You know your salmon is finished when the surface is opaque all over (versus translucent) and it’s easily flaked with a fork. Overcooked salmon is hard and dry and should be avoided at all costs! In addition to the taste being compromised, overcooked salmon will also have what looks like white “goo” oozing out of it. This is a protein found in the salmon called albumin.
During cooking, the liquid albumin becomes a solid and, if the fish is overcooked, the albumen gets squeezed out and pushed to the surface. This solidified goop is not harmful in any way, but it’s a sign your salmon was cooked too aggressively.
What to Serve with Salmon
Since we already have the oven on, a natural pairing is other roasted items to go alongside the salmon like broccoli, asparagus or potatoes. Starches like rice, couscous or quinoa would be great for soaking up the buttery juices of the salmon. A lighter side like a salad would also be a delicious complement.
Ways to Use Leftover Salmon
More Quick and Easy Salmon Recipes
Easy Baked Salmon
Note whether you’re using farm-raised or wild salmon and adjust your cooking time accordingly, per the below instructions.
2 pounds whole salmon fillet, skinned
1 teaspoon salt
1/2 teaspoon ground pepper
4 tablespoons unsalted butter, melted and cooled
4 cloves garlic, grated or finely minced
1 1/2 teaspoons honey
1 1/2 teaspoons fresh lemon juice
2 tablespoons fresh herbs (basil, chives, or parsley), chopped
Arrange rack, preheat the oven, and prepare the baking sheet:
Place the rack in the middle of the oven. Preheat the oven to 375°F. Line a large-rimmed baking sheet with foil, being sure to leave several inches of overhang on both long ends to make your foil packet.
Prepare the salmon:
While the oven preheats, remove the salmon from the fridge to come to temperature, 15-20 minutes. Place the salmon on the prepared pan and pat both sides dry with a paper towel. Feel the flesh for any bones and remove them with fish tweezers or your fingers.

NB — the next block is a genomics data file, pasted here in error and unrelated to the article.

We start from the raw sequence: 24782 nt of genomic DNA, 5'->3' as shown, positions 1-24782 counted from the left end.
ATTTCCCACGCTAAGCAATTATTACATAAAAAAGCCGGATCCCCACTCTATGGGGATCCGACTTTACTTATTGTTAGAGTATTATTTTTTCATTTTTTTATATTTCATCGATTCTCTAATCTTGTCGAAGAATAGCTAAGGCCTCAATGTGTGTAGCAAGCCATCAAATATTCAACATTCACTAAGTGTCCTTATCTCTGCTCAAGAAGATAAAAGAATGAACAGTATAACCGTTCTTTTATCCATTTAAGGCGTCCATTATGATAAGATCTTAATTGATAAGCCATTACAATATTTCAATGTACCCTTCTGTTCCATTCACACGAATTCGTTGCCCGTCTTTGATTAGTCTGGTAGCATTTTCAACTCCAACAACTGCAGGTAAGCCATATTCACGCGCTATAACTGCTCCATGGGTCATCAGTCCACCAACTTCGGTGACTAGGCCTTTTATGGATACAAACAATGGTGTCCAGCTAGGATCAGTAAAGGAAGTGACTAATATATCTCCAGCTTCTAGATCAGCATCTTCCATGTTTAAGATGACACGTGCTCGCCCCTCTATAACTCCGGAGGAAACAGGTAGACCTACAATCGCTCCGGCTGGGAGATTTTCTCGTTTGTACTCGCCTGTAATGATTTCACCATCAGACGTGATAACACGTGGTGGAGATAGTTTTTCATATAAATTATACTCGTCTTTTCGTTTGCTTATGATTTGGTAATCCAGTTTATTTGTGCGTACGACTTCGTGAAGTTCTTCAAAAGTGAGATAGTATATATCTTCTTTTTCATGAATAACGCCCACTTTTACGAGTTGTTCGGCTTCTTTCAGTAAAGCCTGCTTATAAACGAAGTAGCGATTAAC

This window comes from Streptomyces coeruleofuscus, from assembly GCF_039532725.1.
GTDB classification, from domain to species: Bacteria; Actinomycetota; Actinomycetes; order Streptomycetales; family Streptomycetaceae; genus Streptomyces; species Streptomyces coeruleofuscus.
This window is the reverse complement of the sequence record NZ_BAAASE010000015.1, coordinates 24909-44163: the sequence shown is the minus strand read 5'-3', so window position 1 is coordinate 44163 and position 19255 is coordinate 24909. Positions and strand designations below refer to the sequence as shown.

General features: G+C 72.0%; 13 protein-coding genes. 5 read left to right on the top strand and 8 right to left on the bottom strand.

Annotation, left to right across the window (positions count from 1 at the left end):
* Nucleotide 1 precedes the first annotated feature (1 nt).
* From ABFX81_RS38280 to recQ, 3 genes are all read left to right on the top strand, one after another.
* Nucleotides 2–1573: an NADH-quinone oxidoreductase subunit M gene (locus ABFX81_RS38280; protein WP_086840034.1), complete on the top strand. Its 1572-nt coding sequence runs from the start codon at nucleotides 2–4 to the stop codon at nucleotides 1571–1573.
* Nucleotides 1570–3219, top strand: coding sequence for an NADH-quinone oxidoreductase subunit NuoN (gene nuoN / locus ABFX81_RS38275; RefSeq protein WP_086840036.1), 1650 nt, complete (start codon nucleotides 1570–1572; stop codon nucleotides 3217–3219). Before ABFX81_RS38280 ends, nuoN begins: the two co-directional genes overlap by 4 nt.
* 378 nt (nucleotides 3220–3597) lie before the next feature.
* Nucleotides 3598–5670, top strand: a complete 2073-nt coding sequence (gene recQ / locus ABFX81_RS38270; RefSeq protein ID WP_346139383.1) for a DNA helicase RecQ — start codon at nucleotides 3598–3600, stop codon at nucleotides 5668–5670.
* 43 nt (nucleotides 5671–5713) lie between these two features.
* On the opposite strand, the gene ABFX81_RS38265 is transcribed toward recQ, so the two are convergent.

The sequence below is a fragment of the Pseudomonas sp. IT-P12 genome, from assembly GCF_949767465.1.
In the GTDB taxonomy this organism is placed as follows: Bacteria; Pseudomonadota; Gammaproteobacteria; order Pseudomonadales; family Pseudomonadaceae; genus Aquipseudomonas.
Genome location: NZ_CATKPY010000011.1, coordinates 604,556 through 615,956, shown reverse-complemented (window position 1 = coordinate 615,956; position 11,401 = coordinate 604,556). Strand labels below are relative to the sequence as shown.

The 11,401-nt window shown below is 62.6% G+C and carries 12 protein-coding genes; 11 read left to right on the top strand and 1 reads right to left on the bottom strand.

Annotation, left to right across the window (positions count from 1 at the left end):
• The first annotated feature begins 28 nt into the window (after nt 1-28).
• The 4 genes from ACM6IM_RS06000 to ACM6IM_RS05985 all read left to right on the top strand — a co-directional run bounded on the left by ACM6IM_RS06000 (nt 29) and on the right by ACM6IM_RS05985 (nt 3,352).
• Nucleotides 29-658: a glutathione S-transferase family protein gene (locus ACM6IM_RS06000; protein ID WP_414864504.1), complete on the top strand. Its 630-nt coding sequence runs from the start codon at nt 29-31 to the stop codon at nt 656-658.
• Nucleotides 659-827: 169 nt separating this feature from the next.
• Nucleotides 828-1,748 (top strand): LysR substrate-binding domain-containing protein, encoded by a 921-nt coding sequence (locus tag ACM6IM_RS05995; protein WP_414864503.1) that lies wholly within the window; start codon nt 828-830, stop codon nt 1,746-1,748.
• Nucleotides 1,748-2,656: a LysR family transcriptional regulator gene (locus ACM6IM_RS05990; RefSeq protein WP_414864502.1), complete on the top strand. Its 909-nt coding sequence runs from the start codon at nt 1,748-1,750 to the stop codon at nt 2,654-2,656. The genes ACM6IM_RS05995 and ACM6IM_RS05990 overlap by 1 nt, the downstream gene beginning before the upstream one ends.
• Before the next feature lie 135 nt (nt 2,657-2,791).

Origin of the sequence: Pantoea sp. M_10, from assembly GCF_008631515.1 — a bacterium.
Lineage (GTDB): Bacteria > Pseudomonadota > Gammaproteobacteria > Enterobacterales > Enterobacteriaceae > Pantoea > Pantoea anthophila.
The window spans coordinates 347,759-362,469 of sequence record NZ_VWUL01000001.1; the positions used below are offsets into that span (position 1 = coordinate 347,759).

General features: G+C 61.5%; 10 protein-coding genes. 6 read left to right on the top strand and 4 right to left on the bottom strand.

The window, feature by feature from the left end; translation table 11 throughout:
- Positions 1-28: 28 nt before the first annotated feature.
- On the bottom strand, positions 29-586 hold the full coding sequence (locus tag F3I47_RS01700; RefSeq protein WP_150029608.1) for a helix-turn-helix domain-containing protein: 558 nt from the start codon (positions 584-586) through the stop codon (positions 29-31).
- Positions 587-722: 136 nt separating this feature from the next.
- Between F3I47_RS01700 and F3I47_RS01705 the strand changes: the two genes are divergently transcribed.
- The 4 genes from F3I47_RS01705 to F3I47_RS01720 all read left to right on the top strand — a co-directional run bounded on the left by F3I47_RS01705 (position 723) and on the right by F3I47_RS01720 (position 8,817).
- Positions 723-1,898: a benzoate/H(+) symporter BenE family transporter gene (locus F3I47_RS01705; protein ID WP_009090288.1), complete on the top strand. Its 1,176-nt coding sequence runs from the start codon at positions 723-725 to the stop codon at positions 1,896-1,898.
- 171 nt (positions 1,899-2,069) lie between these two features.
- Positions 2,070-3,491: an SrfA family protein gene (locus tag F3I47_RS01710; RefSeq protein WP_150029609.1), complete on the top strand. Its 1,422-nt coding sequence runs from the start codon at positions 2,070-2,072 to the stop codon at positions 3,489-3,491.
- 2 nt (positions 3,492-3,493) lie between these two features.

Season the salmon:
Season both sides of the salmon with salt and pepper.
Make the butter sauce and pour over salmon:
In a small bowl, combine the melted butter, garlic, honey, and lemon juice. Fold up the edges of the foil to contain the liquid and pour the butter mixture evenly over the top of the salmon.
Seal the salmon with foil:
Bring the two long sides of the foil together and then fold them down a few times to close the top of your packet. Then, tuck each end under to close the sides. If your piece of foil is not large enough, take a second sheet of foil and cover the salmon, pinching the foil to seal the edges.
Bake the salmon:
If you’re cooking farm-raised salmon, it should be done in 18-20 minutes, depending on the thickness. If you’re using wild-caught salmon, check for doneness beginning at 10 minutes. If you open the packet and see the fish isn’t finished cooking, it should be opaque on top and flake easily with a fork, close the foil packet back up, return it to the oven, and check again in another 2-3 minutes.
Broil the salmon:
Carefully open the foil package to uncover the salmon completely, pushing the foil down and out of the way.
Set the oven to broil on high. If you have an electric stove, return the salmon to the oven, still on the middle rack. Broil the salmon for 2-3 minutes. You’ll see it turn just slightly golden with some charred spots but be sure not to burn the garlic.
If you have a gas stove, you may want to reduce your broiling time to 1 minute or skip it all together.
Let the salmon rest for about 5 minutes. Garnish with chopped herbs. Transfer to a serving platter or serve directly from the pan!
|Nutrition Facts (per serving)|
|Amount per serving|
|% Daily Value*|
|Total Fat 26g||34%|
|Saturated Fat 8g||42%|
|Total Carbohydrate 3g||1%|
|Dietary Fiber 0g||1%|
|Total Sugars 2g|
|Vitamin C 7mg||37%|
|*The % Daily Value (DV) tells you how much a nutrient in a food serving contributes to a daily diet. 2,000 calories a day is used for general nutrition advice.|